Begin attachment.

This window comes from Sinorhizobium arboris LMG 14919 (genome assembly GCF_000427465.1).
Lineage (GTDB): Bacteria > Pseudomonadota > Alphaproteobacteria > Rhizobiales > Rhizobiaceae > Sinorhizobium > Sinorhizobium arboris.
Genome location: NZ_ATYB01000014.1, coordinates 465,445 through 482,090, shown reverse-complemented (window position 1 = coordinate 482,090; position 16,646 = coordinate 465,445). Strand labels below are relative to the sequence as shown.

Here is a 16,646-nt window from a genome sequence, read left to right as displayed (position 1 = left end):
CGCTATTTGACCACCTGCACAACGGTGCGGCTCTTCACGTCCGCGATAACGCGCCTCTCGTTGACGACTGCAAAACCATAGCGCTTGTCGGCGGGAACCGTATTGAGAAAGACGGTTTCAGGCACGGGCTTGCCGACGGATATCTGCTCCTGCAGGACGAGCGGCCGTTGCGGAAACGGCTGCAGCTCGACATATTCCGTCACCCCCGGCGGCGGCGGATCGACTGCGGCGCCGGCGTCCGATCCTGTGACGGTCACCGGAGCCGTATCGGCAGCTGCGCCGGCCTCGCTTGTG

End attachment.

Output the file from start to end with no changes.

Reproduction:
This window comes from Sinorhizobium arboris LMG 14919 (genome assembly GCF_000427465.1).
Lineage (GTDB): Bacteria > Pseudomonadota > Alphaproteobacteria > Rhizobiales > Rhizobiaceae > Sinorhizobium > Sinorhizobium arboris.
Genome location: NZ_ATYB01000014.1, coordinates 465,445 through 482,090, shown reverse-complemented (window position 1 = coordinate 482,090; position 16,646 = coordinate 465,445). Strand labels below are relative to the sequence as shown.

Here is a 16,646-nt window from a genome sequence, read left to right as displayed (position 1 = left end):
CGCTATTTGACCACCTGCACAACGGTGCGGCTCTTCACGTCCGCGATAACGCGCCTCTCGTTGACGACTGCAAAACCATAGCGCTTGTCGGCGGGAACCGTATTGAGAAAGACGGTTTCAGGCACGGGCTTGCCGACGGATATCTGCTCCTGCAGGACGAGCGGCCGTTGCGGAAACGGCTGCAGCTCGACATATTCCGTCACCCCCGGCGGCGGCGGATCGACTGCGGCGCCGGCGTCCGATCCTGTGACGGTCACCGGAGCCGTATCGGCAGCTGCGCCGGCCTCGCTTGTG